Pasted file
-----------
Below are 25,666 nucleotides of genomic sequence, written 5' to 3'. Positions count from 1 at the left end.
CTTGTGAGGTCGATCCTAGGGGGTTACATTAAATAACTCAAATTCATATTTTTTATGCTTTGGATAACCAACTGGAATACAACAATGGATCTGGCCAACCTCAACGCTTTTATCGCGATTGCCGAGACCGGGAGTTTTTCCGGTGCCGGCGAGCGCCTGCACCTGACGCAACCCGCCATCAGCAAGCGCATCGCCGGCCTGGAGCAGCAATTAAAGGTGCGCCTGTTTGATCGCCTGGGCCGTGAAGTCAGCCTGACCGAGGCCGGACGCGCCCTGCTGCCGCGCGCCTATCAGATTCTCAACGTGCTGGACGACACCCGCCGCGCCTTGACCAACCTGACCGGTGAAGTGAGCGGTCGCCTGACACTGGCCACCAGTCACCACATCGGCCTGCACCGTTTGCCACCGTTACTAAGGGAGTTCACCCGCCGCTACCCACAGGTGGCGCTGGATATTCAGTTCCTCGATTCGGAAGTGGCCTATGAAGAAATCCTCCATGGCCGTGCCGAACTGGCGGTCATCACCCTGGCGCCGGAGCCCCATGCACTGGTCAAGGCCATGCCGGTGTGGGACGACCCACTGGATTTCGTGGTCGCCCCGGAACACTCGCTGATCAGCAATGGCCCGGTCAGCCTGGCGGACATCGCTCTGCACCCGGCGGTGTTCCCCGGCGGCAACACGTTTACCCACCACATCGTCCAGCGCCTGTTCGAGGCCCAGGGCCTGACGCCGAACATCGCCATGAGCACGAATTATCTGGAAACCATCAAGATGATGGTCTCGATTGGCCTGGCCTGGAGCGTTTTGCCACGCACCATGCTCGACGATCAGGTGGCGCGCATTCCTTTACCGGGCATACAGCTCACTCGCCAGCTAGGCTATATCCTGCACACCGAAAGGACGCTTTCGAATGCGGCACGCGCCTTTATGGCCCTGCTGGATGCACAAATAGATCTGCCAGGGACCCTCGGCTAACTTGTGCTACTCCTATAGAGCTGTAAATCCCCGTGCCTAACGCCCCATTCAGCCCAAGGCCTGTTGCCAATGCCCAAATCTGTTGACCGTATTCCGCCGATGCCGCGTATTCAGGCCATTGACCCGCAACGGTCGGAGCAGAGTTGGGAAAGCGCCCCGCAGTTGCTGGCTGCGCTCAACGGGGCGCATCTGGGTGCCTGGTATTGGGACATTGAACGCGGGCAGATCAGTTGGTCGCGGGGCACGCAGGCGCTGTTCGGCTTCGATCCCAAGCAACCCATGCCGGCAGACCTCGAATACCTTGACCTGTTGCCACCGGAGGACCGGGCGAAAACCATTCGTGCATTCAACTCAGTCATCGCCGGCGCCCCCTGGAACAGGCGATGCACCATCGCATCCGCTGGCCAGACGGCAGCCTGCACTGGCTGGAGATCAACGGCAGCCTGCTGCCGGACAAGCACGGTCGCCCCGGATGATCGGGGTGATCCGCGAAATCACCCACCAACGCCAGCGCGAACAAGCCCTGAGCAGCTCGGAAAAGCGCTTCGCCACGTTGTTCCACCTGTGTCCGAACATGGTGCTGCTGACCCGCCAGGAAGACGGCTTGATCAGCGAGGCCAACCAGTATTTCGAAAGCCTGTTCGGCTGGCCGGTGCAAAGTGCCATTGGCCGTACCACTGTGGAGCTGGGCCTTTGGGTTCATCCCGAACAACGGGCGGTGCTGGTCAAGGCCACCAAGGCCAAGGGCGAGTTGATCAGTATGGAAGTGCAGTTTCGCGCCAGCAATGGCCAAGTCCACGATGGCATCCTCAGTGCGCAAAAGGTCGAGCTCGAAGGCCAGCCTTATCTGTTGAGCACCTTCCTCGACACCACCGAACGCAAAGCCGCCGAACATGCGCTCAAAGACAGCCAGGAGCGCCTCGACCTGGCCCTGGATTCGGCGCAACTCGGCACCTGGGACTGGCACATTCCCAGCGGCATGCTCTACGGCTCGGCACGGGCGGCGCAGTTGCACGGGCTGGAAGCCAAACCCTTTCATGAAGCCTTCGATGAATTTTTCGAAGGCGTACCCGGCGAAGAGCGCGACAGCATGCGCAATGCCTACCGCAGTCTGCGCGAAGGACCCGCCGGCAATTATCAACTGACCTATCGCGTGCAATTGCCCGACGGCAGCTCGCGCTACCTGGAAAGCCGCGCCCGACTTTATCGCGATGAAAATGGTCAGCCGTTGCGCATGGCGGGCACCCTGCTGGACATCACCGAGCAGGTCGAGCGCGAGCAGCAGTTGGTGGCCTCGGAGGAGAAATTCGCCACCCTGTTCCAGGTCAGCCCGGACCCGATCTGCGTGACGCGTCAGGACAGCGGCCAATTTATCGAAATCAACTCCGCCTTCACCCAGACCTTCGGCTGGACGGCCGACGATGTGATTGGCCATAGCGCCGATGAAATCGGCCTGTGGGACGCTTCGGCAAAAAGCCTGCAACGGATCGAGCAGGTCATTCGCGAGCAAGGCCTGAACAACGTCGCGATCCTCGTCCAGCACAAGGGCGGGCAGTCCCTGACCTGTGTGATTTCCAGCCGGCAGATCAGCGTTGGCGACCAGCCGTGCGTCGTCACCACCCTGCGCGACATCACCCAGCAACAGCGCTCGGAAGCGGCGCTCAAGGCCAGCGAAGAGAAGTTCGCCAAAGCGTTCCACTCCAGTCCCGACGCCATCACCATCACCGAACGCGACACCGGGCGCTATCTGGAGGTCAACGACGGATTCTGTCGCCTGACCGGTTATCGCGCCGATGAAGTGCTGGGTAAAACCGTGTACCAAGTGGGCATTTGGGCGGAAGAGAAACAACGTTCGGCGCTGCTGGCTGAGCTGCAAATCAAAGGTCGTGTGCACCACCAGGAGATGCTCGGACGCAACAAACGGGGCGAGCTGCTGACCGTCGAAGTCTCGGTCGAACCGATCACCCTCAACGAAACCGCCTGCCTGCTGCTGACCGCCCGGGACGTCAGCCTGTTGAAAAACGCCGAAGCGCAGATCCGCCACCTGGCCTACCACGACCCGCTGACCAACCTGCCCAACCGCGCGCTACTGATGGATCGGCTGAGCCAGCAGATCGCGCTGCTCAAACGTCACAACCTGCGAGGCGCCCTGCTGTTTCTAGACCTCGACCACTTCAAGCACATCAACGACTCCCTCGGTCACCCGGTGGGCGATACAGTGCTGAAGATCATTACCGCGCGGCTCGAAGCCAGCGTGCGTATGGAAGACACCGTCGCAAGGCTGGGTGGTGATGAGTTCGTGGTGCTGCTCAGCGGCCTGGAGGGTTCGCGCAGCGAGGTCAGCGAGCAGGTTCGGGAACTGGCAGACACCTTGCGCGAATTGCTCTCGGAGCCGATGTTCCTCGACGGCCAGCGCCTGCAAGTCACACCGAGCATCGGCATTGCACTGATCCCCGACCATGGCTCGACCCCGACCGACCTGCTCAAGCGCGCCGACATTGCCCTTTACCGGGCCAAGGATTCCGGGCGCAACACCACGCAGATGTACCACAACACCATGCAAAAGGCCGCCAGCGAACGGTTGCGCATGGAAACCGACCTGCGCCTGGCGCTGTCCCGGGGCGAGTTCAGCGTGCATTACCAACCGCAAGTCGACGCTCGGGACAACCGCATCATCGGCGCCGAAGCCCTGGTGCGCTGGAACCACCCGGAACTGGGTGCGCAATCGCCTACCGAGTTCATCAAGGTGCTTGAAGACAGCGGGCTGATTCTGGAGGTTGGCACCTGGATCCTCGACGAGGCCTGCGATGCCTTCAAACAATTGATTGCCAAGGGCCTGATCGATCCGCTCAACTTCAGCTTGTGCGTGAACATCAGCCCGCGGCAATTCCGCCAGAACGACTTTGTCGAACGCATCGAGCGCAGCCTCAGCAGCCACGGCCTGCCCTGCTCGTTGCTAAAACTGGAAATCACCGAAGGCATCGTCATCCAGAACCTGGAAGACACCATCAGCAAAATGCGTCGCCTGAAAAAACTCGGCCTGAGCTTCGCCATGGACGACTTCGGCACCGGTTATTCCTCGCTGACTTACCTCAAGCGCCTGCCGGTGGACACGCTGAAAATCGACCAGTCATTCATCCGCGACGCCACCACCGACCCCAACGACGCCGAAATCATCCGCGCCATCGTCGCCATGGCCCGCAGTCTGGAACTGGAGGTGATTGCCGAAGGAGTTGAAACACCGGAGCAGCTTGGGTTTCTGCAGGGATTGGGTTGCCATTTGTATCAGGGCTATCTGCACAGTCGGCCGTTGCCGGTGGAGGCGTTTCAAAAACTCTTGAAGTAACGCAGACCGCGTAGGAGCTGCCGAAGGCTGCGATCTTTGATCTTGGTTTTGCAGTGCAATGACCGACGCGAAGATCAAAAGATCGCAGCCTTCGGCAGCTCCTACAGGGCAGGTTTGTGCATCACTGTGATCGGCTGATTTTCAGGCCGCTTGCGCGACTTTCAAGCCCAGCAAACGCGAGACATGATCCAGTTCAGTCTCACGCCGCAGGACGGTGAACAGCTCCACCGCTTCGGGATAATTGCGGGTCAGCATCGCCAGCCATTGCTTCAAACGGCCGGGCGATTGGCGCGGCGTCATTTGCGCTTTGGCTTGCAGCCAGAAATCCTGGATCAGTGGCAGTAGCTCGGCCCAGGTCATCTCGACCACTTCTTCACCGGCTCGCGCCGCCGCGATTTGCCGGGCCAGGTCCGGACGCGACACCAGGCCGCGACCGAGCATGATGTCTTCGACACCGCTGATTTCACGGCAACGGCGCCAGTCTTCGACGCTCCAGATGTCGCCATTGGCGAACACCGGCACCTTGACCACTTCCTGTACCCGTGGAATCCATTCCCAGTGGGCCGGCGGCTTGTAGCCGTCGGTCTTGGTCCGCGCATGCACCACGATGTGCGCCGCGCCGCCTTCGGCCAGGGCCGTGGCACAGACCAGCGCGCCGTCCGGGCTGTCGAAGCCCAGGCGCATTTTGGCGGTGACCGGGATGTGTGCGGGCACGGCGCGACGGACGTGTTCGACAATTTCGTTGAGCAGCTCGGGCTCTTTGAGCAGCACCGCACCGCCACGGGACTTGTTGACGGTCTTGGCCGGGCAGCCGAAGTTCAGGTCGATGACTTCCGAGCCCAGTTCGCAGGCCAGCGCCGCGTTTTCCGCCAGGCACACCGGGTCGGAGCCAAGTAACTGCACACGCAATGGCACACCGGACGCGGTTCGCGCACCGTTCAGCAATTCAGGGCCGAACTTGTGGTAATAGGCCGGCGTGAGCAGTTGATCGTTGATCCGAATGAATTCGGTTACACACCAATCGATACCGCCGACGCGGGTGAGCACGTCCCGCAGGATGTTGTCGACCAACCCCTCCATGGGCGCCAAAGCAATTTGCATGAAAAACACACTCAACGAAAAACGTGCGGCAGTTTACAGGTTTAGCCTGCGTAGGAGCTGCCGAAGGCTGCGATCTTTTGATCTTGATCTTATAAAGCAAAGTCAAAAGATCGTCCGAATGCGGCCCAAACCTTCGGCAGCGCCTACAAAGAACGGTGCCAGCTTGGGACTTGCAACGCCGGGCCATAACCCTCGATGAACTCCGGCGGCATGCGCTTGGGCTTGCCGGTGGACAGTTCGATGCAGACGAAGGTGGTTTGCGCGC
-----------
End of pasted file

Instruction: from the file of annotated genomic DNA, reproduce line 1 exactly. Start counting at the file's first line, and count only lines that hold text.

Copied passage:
Below are 25,666 nucleotides of genomic sequence, written 5' to 3'. Positions count from 1 at the left end.